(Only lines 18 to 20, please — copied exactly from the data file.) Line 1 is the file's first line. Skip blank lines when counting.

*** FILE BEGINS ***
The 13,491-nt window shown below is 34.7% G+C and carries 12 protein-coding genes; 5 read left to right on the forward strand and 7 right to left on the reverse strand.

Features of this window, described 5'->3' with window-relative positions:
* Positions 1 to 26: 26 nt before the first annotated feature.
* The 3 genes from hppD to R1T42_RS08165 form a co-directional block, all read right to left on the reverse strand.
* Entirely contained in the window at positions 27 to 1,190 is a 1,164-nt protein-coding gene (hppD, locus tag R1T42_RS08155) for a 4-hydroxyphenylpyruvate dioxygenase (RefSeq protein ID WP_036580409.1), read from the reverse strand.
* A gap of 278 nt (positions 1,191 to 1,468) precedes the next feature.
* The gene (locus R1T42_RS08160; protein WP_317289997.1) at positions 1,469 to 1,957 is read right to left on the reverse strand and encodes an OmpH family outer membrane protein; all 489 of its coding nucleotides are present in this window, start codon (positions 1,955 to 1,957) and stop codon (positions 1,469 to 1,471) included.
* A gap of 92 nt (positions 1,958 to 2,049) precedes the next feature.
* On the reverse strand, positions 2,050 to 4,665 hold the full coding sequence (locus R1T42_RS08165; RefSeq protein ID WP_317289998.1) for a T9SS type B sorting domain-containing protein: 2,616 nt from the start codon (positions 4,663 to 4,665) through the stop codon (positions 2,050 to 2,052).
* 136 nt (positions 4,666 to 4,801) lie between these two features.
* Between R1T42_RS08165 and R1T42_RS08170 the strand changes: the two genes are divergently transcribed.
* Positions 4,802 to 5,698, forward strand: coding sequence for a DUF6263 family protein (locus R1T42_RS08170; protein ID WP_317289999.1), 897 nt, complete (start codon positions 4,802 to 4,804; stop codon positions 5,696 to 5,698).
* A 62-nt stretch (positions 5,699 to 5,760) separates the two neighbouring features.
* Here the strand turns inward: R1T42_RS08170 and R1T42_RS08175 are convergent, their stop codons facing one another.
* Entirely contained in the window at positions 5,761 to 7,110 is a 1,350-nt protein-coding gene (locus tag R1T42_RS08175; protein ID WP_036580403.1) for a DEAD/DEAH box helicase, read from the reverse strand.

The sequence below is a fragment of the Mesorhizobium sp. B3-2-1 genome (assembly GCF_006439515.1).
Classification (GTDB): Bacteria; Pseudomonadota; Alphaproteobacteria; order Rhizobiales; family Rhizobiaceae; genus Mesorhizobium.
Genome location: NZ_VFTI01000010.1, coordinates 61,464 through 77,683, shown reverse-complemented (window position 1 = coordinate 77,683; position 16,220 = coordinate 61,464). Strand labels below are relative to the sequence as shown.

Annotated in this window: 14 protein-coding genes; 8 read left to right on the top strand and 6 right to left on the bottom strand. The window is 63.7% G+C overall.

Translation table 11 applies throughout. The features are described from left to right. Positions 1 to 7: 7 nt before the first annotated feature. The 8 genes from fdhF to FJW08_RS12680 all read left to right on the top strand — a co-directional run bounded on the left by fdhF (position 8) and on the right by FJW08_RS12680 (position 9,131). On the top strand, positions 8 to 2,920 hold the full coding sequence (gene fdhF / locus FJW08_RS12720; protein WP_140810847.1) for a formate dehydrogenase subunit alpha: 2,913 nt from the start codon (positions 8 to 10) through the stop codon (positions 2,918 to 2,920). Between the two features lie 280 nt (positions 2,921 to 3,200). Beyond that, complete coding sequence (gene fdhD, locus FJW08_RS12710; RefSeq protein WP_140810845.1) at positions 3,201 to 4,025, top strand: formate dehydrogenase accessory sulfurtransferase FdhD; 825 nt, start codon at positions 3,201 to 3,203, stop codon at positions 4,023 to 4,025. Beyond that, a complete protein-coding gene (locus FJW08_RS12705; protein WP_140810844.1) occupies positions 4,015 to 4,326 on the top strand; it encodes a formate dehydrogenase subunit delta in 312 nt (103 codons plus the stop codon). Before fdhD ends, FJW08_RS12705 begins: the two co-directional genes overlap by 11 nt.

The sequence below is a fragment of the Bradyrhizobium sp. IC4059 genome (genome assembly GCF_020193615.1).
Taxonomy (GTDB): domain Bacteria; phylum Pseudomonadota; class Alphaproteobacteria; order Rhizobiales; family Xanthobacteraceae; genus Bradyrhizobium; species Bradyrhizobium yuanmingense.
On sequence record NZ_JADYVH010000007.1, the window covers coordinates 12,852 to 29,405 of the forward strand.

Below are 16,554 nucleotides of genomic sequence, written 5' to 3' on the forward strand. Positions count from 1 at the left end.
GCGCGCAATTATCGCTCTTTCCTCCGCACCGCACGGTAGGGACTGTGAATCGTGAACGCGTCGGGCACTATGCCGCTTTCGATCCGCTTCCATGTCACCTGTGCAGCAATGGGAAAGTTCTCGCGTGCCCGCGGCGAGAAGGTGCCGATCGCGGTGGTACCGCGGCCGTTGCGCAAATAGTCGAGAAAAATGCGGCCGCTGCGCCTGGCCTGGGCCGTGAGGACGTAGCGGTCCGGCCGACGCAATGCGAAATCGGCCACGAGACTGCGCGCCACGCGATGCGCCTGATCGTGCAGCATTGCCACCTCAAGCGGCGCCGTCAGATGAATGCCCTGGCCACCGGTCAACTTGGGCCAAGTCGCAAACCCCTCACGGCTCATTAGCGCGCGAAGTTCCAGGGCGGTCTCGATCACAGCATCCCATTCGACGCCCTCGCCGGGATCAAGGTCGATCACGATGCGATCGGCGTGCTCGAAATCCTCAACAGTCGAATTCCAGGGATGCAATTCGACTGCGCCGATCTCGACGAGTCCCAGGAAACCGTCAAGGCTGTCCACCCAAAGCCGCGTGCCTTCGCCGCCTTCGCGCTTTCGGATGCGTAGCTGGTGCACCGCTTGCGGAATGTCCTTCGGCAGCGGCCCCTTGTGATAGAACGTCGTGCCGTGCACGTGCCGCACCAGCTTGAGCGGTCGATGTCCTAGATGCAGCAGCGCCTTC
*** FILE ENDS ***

Genome location: NZ_VFTI01000010.1, coordinates 61,464 through 77,683, shown reverse-complemented (window position 1 = coordinate 77,683; position 16,220 = coordinate 61,464). Strand labels below are relative to the sequence as shown.

Annotated in this window: 14 protein-coding genes; 8 read left to right on the top strand and 6 right to left on the bottom strand. The window is 63.7% G+C overall.

Translation table 11 applies throughout. The features are described from left to right. Positions 1 to 7: 7 nt before the first annotated feature. The 8 genes from fdhF to FJW08_RS12680 all read left to right on the top strand — a co-directional run bounded on the left by fdhF (position 8) and on the right by FJW08_RS12680 (position 9,131). On the top strand, positions 8 to 2,920 hold the full coding sequence (gene fdhF / locus FJW08_RS12720; protein WP_140810847.1) for a formate dehydrogenase subunit alpha: 2,913 nt from the start codon (positions 8 to 10) through the stop codon (positions 2,918 to 2,920). Between the two features lie 280 nt (positions 2,921 to 3,200). Beyond that, complete coding sequence (gene fdhD, locus FJW08_RS12710; RefSeq protein WP_140810845.1) at positions 3,201 to 4,025, top strand: formate dehydrogenase accessory sulfurtransferase FdhD; 825 nt, start codon at positions 3,201 to 3,203, stop codon at positions 4,023 to 4,025. Beyond that, a complete protein-coding gene (locus FJW08_RS12705; protein WP_140810844.1) occupies positions 4,015 to 4,326 on the top strand; it encodes a formate dehydrogenase subunit delta in 312 nt (103 codons plus the stop codon). Before fdhD ends, FJW08_RS12705 begins: the two co-directional genes overlap by 11 nt.